“If there was a silver-bullet liner that stopped mastitis, everyone would be using it,” says Andrew Johnson, DVM, a veterinary parlor consultant and former president of the National Mastitis Council. “A liner that milks out fast, and is gentle to the cow, is only part of the story. You also need to have the right vacuum and pulsation settings to maximize performance of the liner you have.”

David Reid, DVM, a practicing veterinarian for 45 years and leading dairy industry consultant, agrees. “There are many liners out there, and most work very well if they are set up right,” he says. “Unfortunately, most are not set up right.”

Setting up the liner for optimum performance means maintaining average claw vacuum within the range recommended by the liner’s manufacturer. Vacuum recommendations vary widely based on liner material, barrel shape, barrel thickness and other physical characteristics. Operating outside the recommended range can lead to slower milking, liner slips, undermilking of high-producing cows and teat-end damage.

“The main driver that impacts teat health is the duration the unit is on the cow,” Reid says. “To make the most of machine on-time, you need to know the vacuum range recommended by the manufacturer, and you need to do dynamic testing of claw vacuum under intended-use conditions.”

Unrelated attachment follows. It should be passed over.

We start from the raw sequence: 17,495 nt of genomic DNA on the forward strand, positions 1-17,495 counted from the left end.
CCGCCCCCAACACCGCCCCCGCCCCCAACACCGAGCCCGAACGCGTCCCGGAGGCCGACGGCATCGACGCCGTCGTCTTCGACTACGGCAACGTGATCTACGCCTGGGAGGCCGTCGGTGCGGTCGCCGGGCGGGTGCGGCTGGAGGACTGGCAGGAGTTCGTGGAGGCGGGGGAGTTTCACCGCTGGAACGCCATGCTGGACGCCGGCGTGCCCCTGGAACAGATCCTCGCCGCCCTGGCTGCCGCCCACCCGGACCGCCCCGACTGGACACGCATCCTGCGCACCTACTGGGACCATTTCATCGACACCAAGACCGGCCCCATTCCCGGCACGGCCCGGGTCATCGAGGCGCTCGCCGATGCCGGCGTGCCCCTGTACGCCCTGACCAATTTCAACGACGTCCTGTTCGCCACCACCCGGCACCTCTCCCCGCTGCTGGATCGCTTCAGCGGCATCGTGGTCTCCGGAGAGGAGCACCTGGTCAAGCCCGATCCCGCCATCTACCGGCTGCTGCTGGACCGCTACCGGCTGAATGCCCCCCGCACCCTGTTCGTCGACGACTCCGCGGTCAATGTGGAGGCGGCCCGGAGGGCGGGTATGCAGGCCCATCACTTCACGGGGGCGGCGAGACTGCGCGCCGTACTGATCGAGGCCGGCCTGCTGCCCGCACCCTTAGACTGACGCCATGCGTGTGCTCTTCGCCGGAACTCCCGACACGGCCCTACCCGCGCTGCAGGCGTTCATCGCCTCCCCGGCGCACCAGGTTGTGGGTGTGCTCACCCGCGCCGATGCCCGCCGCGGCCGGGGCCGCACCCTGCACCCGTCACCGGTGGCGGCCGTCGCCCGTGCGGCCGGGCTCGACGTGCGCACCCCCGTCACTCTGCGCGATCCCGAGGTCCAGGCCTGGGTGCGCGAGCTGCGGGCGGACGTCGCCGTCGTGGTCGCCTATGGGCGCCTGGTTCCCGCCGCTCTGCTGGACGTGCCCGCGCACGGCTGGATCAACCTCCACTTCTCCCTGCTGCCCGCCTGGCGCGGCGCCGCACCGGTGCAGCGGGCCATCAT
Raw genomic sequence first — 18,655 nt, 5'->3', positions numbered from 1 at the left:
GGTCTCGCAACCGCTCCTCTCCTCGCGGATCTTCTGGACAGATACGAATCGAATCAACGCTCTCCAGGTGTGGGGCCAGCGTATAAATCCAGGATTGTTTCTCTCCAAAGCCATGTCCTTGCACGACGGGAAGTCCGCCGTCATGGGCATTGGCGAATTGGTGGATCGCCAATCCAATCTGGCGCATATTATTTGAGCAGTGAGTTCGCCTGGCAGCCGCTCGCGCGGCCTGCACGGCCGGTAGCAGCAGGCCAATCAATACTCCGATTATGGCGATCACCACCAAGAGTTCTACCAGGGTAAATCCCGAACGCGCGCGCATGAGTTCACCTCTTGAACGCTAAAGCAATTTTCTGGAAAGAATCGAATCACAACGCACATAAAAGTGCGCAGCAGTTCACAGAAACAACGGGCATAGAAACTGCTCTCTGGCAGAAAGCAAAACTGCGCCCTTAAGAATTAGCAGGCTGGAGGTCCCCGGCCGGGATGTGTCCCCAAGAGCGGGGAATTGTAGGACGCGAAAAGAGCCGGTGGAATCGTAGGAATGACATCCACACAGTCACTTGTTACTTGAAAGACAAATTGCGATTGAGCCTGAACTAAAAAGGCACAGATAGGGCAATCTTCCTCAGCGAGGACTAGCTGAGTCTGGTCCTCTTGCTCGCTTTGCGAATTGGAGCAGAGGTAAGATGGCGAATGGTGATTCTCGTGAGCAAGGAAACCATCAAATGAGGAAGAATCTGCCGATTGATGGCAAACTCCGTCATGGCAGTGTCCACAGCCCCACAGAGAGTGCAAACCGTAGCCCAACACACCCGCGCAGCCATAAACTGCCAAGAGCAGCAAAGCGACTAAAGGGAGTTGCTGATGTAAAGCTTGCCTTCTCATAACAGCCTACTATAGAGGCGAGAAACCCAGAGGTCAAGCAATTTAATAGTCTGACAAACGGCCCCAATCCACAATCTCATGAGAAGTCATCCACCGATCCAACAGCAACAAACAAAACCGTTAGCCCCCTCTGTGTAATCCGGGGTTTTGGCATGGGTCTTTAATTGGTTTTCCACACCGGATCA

Step 2: Measure claw vacuum during peak milk flow

Claw vacuum, not system vacuum, is the most important and direct measurement of milking machine performance, Johnson says.

“System vacuum is irrelevant,” he says. “What matters is average claw vacuum during milking in the highest-producing cows. It’s the starting point for setting system vacuum that best matches the liner.”


Because claw vacuum is inversely proportional to milk flow rate, it will be lowest at peak flow, generally between the first and second minute after unit attachment, and highest at the end of milking, approaching parity with system vacuum. The greater the drop between system vacuum and claw vacuum, the greater the risk of liner slip and loss of milking efficiency. Average claw vacuum at peak flow, therefore, should not only fall within the range recommended by the liner manufacturer but also be low enough at the end of milking to moderate the vacuum drop when units detach.